Cintas: Great Company, Expensive Stock

About: Cintas Corporation (CTAS)
by: Strubel Investment Management


Cintas's main business benefits from economies of scale and a consolidating market.

The company earns outsized returns on capital due to attractive economics.

While a good business, the stock appears expensive.

Cintas (CTAS) is the market leader in uniform rental and facility services. The company also has a smaller First Aid and Safety division, which accounts for a little under 20% of revenue, but, for this article, we'll focus on the main uniform services business. While Cintas is a great business in an attractive industry, the stock looks somewhat expensive relative to its growth outlook. Additionally, the company is heavily tied to the performance of the economy and jobs market and thus is very cyclical.

The Uniform Services Business

The uniform and facilities services business is attractive because it can lend itself to economies of scale (very similar to waste management companies, which we wrote about earlier). The more customers the company has in a geographic area, the more it can leverage its rental branches and processing facilities and delivery routes. So, although the products and services the company provides might be mostly commoditized, it can use economies of scale to drive out competitors.

The attractiveness of the business shows up in the company's ROIC and ROA which are both above average. Five-year ROIC averaged about 16% compared to 12.6% for the S&P 500 as a whole. ROA averaged 11.4% over the past five years compared to the indexes average of 7.3%.

In 2016, Cintas was estimated to control about 25% of the then $16B uniform market. In 2018, the company bought out rival G&K Services. In 2016, G&K Services revenue was approximately 20% of that of Cintas so, we can infer the company probably controlled around 5% of the market. That means that today Cintas's market share is likely 30% or more. That means that Cintas can leverage its 485 facilities (shown below) to compete against smaller competitors.

In addition to Cintas, the uniform market has two other large competitors. UniFirst (UNF) and Aramark (ARMK). However, both companies' uniform businesses are only about 30% of the size of Cintas (so perhaps a little less than 10% market share for each). The rest of the market is fragmented according to Cintas. From their 10-K:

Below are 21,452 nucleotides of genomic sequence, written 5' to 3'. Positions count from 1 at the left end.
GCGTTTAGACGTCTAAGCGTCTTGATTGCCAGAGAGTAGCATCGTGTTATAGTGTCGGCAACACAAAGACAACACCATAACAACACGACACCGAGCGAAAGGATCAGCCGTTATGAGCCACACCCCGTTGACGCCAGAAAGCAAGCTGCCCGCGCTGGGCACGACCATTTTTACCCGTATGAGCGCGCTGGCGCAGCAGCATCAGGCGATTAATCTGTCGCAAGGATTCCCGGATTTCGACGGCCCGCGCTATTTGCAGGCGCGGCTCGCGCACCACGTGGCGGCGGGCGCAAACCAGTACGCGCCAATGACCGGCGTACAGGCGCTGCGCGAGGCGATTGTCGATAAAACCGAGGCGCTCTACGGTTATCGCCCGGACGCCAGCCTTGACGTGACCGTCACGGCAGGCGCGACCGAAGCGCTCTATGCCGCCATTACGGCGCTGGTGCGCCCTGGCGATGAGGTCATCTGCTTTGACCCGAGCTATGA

The primary markets served by all Cintas businesses are local in nature and highly fragmented. Cintas competes with national, regional and local providers, and the level of competition varies at each of Cintas' local operations. Product, design, price, quality, service and convenience to the customer are the competitive elements in each of our businesses.

Cintas's economies of scale should let it continue to grow market share at the expense of the smaller localized competitors. Indeed, the market is well on its way to becoming an oligopoly with the top three companies controlling almost a combined 50% market share.

While we can see the economy of scale advantage show up in gross margins, it has not shown up in operating margins yet. In 1992, Cintas had gross margins of about 39%. By FY2016 (the year before integration expenses for G&K Services impacted margins), gross margins had risen to 44%. By contrast, operating margins have remained relatively constant. In 1992 and 1994, operating margins were 15.7% and 17.5%, respectively. In 2016, operating margins were the same as the average for the early 1990s, about 16%.

It's possible, perhaps even likely, that expenses are elevated because the company is still growing market share. As the market consolidates and growth in certain areas slows, SG&A expenses may start to level off.


While Cintas is a good company with an excellent position in its largest market the biggest drawback is the stock's valuation. The company is trading well above peers on a forward earnings basis.

Company (Ticker)

Fwd. P/E








While some of this may be justified by higher expected growth (analysts are predicting around 10% earnings growth for UniFirst versus 15% for Cintas), the stock looks quite expensive based on free cash flow as well. Using a 10% discount rate, 3% terminal growth rate, and five-year variable growth period shows that the current stock price implies 16% annual growth for the next five years. That's a pretty tall order when analysts are only expecting earnings to grow at around 15%. The valuation also leaves little room for error. The company's business is strongly tied to job growth, and any economic slowdown could lead to the market re-rating the stock with a lower multiple. Cautious investors may want to wait until the stock is priced more attractively before buying.

Disclosure: I/we have no positions in any stocks mentioned, and no plans to initiate any positions within the next 72 hours.

I wrote this article myself, and it expresses my own opinions. I am not receiving compensation for it (other than from Seeking Alpha). I have no business relationship with any company whose stock is mentioned in this article.